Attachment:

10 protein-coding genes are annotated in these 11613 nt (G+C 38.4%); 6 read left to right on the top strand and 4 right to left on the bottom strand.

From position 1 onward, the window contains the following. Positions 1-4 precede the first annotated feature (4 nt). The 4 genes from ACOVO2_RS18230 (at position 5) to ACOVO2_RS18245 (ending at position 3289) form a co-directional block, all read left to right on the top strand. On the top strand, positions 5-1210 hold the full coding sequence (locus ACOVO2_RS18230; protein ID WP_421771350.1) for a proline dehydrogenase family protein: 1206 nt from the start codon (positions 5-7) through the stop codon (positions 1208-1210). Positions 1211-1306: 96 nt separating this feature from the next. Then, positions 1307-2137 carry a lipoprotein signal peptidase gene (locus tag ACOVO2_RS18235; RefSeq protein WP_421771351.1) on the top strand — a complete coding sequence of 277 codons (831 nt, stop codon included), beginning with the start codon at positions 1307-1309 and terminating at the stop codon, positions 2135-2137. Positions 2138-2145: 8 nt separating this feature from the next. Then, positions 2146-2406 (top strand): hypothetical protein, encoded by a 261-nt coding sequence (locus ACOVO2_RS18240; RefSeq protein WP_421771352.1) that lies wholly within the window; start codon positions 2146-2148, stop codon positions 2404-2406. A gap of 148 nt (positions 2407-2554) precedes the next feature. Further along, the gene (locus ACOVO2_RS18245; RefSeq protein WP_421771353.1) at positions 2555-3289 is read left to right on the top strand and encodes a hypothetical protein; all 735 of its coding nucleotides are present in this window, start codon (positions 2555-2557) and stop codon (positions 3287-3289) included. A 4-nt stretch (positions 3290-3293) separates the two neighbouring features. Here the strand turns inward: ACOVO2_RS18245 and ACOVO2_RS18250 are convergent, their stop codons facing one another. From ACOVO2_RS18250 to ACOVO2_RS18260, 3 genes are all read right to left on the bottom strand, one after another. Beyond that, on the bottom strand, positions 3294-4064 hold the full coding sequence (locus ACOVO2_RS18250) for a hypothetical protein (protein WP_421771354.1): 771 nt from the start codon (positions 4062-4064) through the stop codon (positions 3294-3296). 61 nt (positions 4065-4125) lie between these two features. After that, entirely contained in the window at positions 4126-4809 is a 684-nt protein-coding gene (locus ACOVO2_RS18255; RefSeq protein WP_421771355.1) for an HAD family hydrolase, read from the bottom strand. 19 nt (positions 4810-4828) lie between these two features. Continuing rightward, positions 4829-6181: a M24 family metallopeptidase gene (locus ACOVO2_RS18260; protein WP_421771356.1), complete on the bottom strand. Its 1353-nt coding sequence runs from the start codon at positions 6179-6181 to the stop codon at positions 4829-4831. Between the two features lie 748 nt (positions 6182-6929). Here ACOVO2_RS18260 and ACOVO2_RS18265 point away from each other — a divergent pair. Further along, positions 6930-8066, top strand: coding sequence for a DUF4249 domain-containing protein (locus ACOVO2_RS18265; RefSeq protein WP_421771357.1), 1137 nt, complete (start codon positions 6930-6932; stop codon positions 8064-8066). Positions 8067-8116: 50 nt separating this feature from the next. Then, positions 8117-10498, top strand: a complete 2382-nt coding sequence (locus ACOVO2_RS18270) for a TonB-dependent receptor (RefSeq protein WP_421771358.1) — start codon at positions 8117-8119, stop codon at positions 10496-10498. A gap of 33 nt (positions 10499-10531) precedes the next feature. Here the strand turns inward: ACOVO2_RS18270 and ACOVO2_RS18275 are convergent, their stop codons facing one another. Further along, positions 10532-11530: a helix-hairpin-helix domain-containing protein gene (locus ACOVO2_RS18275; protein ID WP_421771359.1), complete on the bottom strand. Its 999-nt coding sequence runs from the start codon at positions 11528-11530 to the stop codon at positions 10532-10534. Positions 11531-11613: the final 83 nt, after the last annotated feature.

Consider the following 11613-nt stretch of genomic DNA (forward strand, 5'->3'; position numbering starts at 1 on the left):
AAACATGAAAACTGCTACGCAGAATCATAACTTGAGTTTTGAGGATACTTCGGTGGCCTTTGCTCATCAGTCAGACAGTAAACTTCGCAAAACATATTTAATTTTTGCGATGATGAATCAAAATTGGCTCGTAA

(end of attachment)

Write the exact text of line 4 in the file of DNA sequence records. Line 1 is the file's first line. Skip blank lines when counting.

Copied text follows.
AAACATGAAAACTGCTACGCAGAATCATAACTTGAGTTTTGAGGATACTTCGGTGGCCTTTGCTCATCAGTCAGACAGTAAACTTCGCAAAACATATTTAATTTTTGCGATGATGAATCAAAATTGGCTCGTAA